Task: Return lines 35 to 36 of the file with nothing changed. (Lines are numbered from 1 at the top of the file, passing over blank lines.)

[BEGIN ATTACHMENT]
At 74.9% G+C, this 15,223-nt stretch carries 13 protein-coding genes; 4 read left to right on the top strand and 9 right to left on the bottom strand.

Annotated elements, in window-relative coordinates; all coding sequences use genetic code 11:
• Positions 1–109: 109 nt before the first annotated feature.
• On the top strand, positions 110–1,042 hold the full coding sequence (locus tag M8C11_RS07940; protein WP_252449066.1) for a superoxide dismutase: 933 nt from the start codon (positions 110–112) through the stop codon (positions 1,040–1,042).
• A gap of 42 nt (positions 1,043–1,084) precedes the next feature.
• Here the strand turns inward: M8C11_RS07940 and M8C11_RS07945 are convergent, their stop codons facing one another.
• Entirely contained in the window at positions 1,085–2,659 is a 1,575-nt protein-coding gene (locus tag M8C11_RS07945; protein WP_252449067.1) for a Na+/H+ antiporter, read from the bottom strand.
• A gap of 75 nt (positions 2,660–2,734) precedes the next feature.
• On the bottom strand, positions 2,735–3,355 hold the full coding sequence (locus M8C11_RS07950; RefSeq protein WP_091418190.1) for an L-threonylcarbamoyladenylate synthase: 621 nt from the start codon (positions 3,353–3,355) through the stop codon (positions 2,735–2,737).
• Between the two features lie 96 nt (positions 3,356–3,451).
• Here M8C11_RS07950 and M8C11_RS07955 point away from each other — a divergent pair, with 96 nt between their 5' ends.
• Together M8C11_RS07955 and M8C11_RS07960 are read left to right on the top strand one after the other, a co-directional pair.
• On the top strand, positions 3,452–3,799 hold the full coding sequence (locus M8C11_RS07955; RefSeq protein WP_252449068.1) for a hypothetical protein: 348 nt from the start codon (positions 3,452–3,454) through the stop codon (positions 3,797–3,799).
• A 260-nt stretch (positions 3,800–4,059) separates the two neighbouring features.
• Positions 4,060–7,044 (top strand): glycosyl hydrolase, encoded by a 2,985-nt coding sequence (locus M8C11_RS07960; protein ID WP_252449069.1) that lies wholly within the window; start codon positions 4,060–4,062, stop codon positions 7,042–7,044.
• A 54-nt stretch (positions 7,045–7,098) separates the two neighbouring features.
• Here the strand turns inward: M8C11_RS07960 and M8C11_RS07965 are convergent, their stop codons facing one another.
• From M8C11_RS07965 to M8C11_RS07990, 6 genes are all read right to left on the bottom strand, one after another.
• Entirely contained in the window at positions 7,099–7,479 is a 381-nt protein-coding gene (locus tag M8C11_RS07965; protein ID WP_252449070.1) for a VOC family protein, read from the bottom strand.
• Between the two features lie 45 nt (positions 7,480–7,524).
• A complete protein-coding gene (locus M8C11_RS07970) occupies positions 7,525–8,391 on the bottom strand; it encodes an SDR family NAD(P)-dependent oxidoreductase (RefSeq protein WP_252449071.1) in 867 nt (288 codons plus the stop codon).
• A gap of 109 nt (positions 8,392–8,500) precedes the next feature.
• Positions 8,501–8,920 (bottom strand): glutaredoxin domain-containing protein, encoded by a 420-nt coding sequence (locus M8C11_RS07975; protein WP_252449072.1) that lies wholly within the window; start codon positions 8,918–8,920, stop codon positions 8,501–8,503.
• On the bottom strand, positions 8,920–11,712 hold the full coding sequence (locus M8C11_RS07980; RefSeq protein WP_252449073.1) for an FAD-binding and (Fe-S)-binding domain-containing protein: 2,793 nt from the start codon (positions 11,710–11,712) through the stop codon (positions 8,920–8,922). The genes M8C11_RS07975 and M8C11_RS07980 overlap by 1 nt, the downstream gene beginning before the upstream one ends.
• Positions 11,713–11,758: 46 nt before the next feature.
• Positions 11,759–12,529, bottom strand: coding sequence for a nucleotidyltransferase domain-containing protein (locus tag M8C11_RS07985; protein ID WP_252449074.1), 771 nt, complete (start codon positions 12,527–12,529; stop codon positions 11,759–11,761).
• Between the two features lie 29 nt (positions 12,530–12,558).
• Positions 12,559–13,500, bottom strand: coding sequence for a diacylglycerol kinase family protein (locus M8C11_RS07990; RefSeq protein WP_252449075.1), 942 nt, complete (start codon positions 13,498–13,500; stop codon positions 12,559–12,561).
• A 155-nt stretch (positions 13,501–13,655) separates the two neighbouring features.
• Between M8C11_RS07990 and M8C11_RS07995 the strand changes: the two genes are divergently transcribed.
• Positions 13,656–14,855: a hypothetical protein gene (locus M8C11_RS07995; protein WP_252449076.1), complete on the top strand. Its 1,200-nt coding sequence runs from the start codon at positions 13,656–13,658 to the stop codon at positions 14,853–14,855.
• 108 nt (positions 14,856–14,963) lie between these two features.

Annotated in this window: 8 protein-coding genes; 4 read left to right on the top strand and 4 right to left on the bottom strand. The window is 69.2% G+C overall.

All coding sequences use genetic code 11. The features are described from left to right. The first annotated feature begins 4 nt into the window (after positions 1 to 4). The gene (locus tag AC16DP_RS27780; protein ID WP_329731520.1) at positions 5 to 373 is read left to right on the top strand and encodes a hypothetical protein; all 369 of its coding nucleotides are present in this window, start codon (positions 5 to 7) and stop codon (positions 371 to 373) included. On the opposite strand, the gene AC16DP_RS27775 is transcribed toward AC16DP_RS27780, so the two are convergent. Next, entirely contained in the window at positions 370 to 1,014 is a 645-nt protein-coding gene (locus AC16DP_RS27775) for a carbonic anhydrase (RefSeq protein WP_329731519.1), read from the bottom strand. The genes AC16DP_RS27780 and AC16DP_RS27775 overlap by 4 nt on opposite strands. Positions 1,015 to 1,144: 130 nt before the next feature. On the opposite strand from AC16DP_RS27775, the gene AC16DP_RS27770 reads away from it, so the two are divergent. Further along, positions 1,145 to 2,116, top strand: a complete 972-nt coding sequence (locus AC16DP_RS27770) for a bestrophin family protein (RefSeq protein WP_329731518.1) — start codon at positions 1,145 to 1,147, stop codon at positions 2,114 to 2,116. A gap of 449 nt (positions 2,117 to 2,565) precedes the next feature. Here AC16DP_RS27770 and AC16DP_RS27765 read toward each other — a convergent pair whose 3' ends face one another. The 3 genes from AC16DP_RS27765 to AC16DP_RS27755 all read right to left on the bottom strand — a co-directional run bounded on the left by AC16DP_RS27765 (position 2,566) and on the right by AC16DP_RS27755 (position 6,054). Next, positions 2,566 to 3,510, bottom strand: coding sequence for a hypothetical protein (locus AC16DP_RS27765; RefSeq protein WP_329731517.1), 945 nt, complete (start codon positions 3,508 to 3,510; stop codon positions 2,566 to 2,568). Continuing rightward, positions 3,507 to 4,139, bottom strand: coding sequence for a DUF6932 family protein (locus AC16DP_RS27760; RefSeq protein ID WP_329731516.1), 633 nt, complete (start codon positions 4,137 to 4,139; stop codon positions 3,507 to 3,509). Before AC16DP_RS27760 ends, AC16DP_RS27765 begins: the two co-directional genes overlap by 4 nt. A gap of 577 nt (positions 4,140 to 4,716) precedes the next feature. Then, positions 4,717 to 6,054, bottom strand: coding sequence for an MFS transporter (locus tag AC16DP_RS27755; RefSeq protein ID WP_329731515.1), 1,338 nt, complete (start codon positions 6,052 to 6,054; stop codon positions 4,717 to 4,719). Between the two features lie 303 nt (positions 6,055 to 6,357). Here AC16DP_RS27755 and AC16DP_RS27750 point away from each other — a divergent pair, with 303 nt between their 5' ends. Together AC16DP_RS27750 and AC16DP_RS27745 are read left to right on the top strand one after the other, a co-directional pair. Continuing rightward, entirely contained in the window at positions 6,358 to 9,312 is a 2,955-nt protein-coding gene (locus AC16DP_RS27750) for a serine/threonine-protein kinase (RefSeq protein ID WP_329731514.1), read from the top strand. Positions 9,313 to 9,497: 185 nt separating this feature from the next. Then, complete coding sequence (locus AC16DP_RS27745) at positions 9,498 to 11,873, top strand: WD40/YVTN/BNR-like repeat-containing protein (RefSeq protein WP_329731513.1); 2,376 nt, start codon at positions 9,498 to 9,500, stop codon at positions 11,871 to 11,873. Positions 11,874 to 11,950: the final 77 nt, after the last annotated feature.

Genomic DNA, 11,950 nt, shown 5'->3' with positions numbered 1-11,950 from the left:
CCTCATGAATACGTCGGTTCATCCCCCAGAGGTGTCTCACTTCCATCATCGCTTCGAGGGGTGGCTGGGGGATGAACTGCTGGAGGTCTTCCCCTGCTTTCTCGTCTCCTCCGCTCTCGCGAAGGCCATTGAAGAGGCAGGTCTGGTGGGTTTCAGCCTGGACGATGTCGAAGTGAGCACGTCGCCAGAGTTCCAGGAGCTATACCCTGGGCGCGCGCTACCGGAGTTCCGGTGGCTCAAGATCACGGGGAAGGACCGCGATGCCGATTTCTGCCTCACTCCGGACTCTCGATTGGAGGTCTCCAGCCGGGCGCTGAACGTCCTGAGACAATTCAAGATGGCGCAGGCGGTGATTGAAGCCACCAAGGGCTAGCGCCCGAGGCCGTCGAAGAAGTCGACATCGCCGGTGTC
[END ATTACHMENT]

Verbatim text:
Genomic DNA, 11,950 nt, shown 5'->3' with positions numbered 1-11,950 from the left:
CCTCATGAATACGTCGGTTCATCCCCCAGAGGTGTCTCACTTCCATCATCGCTTCGAGGGGTGGCTGGGGGATGAACTGCTGGAGGTCTTCCCCTGCTTTCTCGTCTCCTCCGCTCTCGCGAAGGCCATTGAAGAGGCAGGTCTGGTGGGTTTCAGCCTGGACGATGTCGAAGTGAGCACGTCGCCAGAGTTCCAGGAGCTATACCCTGGGCGCGCGCTACCGGAGTTCCGGTGGCTCAAGATCACGGGGAAGGACCGCGATGCCGATTTCTGCCTCACTCCGGACTCTCGATTGGAGGTCTCCAGCCGGGCGCTGAACGTCCTGAGACAATTCAAGATGGCGCAGGCGGTGATTGAAGCCACCAAGGGCTAGCGCCCGAGGCCGTCGAAGAAGTCGACATCGCCGGTGTC